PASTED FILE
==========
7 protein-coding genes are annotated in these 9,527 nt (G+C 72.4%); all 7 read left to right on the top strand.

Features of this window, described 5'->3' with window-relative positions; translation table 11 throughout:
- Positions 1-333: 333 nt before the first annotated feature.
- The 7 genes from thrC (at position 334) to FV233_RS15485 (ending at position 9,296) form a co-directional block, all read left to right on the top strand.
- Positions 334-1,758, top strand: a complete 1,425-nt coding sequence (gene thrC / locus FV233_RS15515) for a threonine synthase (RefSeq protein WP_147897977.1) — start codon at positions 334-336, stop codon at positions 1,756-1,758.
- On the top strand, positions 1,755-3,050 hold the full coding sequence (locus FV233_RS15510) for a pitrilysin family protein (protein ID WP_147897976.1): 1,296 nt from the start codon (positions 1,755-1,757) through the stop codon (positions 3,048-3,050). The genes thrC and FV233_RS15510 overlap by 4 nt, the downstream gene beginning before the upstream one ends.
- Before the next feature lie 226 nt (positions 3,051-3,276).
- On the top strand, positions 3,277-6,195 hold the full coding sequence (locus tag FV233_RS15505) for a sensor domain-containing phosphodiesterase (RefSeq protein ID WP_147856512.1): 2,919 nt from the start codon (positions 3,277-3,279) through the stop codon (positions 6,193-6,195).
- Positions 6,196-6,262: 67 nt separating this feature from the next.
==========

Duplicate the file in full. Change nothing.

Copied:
7 protein-coding genes are annotated in these 9,527 nt (G+C 72.4%); all 7 read left to right on the top strand.

Features of this window, described 5'->3' with window-relative positions; translation table 11 throughout:
- Positions 1-333: 333 nt before the first annotated feature.
- The 7 genes from thrC (at position 334) to FV233_RS15485 (ending at position 9,296) form a co-directional block, all read left to right on the top strand.
- Positions 334-1,758, top strand: a complete 1,425-nt coding sequence (gene thrC / locus FV233_RS15515) for a threonine synthase (RefSeq protein WP_147897977.1) — start codon at positions 334-336, stop codon at positions 1,756-1,758.
- On the top strand, positions 1,755-3,050 hold the full coding sequence (locus FV233_RS15510) for a pitrilysin family protein (protein ID WP_147897976.1): 1,296 nt from the start codon (positions 1,755-1,757) through the stop codon (positions 3,048-3,050). The genes thrC and FV233_RS15510 overlap by 4 nt, the downstream gene beginning before the upstream one ends.
- Before the next feature lie 226 nt (positions 3,051-3,276).
- On the top strand, positions 3,277-6,195 hold the full coding sequence (locus tag FV233_RS15505) for a sensor domain-containing phosphodiesterase (RefSeq protein ID WP_147856512.1): 2,919 nt from the start codon (positions 3,277-3,279) through the stop codon (positions 6,193-6,195).
- Positions 6,196-6,262: 67 nt separating this feature from the next.